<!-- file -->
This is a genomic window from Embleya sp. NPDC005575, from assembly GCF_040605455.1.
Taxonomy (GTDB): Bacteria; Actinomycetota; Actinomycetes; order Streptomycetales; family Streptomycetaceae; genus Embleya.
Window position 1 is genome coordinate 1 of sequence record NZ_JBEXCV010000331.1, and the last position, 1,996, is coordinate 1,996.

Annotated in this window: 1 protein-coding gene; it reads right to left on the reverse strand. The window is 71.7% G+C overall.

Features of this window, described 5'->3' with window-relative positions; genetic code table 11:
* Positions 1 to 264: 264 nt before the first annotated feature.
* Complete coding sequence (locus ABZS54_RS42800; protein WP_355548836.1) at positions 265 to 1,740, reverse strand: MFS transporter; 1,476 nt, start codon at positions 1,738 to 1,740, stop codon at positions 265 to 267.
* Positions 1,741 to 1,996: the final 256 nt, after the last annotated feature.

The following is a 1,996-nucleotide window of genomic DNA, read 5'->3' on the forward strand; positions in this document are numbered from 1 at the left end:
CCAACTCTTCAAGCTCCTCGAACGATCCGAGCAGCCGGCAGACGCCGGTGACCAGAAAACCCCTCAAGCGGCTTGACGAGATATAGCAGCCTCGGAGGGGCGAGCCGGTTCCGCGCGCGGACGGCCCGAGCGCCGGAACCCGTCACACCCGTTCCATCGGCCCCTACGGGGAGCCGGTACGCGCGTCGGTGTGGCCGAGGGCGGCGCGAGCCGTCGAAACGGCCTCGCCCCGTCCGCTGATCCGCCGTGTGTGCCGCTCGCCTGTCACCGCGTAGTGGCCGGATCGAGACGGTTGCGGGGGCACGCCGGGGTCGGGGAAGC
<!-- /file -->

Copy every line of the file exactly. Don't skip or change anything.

This is a genomic window from Embleya sp. NPDC005575, from assembly GCF_040605455.1.
Taxonomy (GTDB): Bacteria; Actinomycetota; Actinomycetes; order Streptomycetales; family Streptomycetaceae; genus Embleya.
Window position 1 is genome coordinate 1 of sequence record NZ_JBEXCV010000331.1, and the last position, 1,996, is coordinate 1,996.

Annotated in this window: 1 protein-coding gene; it reads right to left on the reverse strand. The window is 71.7% G+C overall.

Features of this window, described 5'->3' with window-relative positions; genetic code table 11:
* Positions 1 to 264: 264 nt before the first annotated feature.
* Complete coding sequence (locus ABZS54_RS42800; protein WP_355548836.1) at positions 265 to 1,740, reverse strand: MFS transporter; 1,476 nt, start codon at positions 1,738 to 1,740, stop codon at positions 265 to 267.
* Positions 1,741 to 1,996: the final 256 nt, after the last annotated feature.

The following is a 1,996-nucleotide window of genomic DNA, read 5'->3' on the forward strand; positions in this document are numbered from 1 at the left end:
CCAACTCTTCAAGCTCCTCGAACGATCCGAGCAGCCGGCAGACGCCGGTGACCAGAAAACCCCTCAAGCGGCTTGACGAGATATAGCAGCCTCGGAGGGGCGAGCCGGTTCCGCGCGCGGACGGCCCGAGCGCCGGAACCCGTCACACCCGTTCCATCGGCCCCTACGGGGAGCCGGTACGCGCGTCGGTGTGGCCGAGGGCGGCGCGAGCCGTCGAAACGGCCTCGCCCCGTCCGCTGATCCGCCGTGTGTGCCGCTCGCCTGTCACCGCGTAGTGGCCGGATCGAGACGGTTGCGGGGGCACGCCGGGGTCGGGGAAGC